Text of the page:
"You can save your gifts," Stewart told the assembled media on Wednesday, shortly after officially announcing that 2016 will be his last season in the Sprint Cup Series. "I've got enough rocking chairs at home as it is. I bought those when I wanted to go sit on my own rocking chair. You don't have to give me one."
Whether or not the man they call Smoke will actually be able to prevent each week from becoming a farewell spectacle remains to be seen. Jeff Gordon expressed similar sentiment back in January about avoiding a "retirement tour," and yet, as one of the most important figures NASCAR has known, he has been greeted every week with the pomp and circumstance—and, yes, parting gifts.
While Stewart has also had a profound impact and influence on the sport, he may actually succeed in keeping the pageantry to a minimum on his farewell tour. Even as they've shared the track for fifteen years, Gordon and Stewart have always represented different sides of the sport. Gordon mastered the talk show circuit, hosted Saturday Night Live, and carried a good ol' boy's sport to Madison Avenue in a way that no one imagined was possible. Stewart focused his energy, and his resources, on racing's grassroots, running teams, promoting events, and rarely spending a moment away from the track. The contrast is clear even in their post-retirement blueprint. While Gordon will step into the broadcast booth to call races for Fox Sports, Stewart will simply move from behind the wheel to, well, somewhere else, in his continuing role as owner of Stewart-Haas Racing.
"I have no idea where I'm supposed to be yet," Stewart joked. "I've got a whole year to figure that out."
The driver who will climb into Stewart's #14 Chevrolet, Clint Bowyer, is available immediately, as his Michael Waltrip Racing team closes its doors at year's end. Stewart, who historically has had even less use for the media than he has for rocking chairs, may have relished the chance to step away without any grand production. In fact, his decision to announce this final season—whether it's a retirement tour, a farewell circuit, or just one last opportunity to move some merchandise—might not have happened were it not for Gordon's own example.
"To be perfectly honest, there was a really good possibility that this would have happened at the end of this year," Stewart said. "I've seen and been able to follow what Jeff has done this year and see how much it's meant to the fans to watch him race and have the knowledge and knowing that it's their last year to watch him. That's important to me to be able to do this for our fans that have stuck with us through thick and thin and supported us."
It's also important to the sport, because a quiet ending would be antithetical to a career that's always been uniquely noisy. Stewart came over from the world of IndyCar—a transition that no one has mastered since—and won immediately, picking up three checkered flags in his rookie season. He won a pair of championships for Joe Gibbs, before taking an ownership share of fledgling Haas CNC Racing and immediately transforming it into a top caliber team. His 2011 Sprint Cup Championship was the first for an owner/driver since Alan Kulwicki in 1992. That was Stewart's style, to build and progress, not just with his team but also on the track. No matter what he was driving, Stewart always seemed to be learning exactly what it needed, and what it could do, as the laps ticked down. Stewart had a natural feel for the car, and by race's end they were effectively one, both aggressive enough to push past the competition and calm enough to know exactly where the limit lies.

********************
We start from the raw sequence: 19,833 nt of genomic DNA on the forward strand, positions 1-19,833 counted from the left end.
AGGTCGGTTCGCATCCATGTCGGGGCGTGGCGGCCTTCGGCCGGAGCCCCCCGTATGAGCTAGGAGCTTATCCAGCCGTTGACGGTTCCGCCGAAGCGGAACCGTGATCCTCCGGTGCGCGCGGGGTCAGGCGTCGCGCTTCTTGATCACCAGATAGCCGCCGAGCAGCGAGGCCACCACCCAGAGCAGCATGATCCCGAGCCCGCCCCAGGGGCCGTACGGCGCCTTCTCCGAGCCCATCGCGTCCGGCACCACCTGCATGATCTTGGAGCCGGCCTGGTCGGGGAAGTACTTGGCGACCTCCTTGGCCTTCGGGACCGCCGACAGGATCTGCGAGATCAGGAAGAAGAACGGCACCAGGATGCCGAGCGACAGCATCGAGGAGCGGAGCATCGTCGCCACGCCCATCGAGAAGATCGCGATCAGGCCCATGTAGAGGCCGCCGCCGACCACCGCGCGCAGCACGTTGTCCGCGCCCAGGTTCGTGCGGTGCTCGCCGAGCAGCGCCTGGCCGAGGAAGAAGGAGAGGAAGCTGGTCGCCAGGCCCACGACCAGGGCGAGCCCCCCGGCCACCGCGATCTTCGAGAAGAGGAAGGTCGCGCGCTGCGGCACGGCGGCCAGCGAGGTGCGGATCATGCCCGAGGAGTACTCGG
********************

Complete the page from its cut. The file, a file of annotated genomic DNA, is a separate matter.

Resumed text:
Amidst of all the glory, scattered throughout the 15 poles, 48 wins, and more than $120 million in prize money, Stewart still found time to needle reporters, scuffle with his rivals, master the sarcastic press conference, develop an addiction to Candy Crush, and turn his pet monkey over to the Louisville Zoo. In a sport that is part thrilling competition and part traveling circus, Stewart could always be counted on for some variety of spectacle.
In recent years, there have been darker turns. A broken leg in a 2013 sprint car wreck ended his season, and required multiple surgeries. Then, in August 2014, another sprint car race turned truly tragic, when Stewart's car struck and killed 20-year-old Kevin Ward, who had exited his car during a caution period. Though Stewart was not criminally charged in the incident, Ward's family filed a wrongful death civil suit, which remains pending.
At Wednesday's press conference, Stewart maintained that neither the injury nor the fatal accident influenced his decision. But be it health, psyche, age, or something else entirely, there is no denying that Smoke's results have fallen off: after 15 consecutive years with at least one checkered flag, he has now gone two years without a win. It's a dry spell that, Stewart left no doubt, he still intends to end.
"This added year is not just a ride‑it‑out year," said Stewart. "This is 'we're going to gouge our eyes out and do everything we can to win races and win another championship.' I'm looking forward to that."
Undoubtedly, racing fans will look forward to it as well, because whether or not it proves successful, Stewart's quest for a few more milestones—a return to victory lane, a final Chase berth, perhaps that ever-elusive Daytona 500—promises to provide plenty of the narrative juice that fuels the entire sport. That is as it should be, because whether NASCAR's luminaries present him with a gold-plated grandfather clock or just a case of Schlitz, the greatest gift for Stewart will be a chance to make the grandstands roar one last time. Just don't expect him to talk about it much.
"If you guys miss me that bad," Stewart joked, "you guys can send me text messages and say we really miss you in the media center." That's about as sentimental as Smoke gets, even as he enters the last turn toward the rocking chair.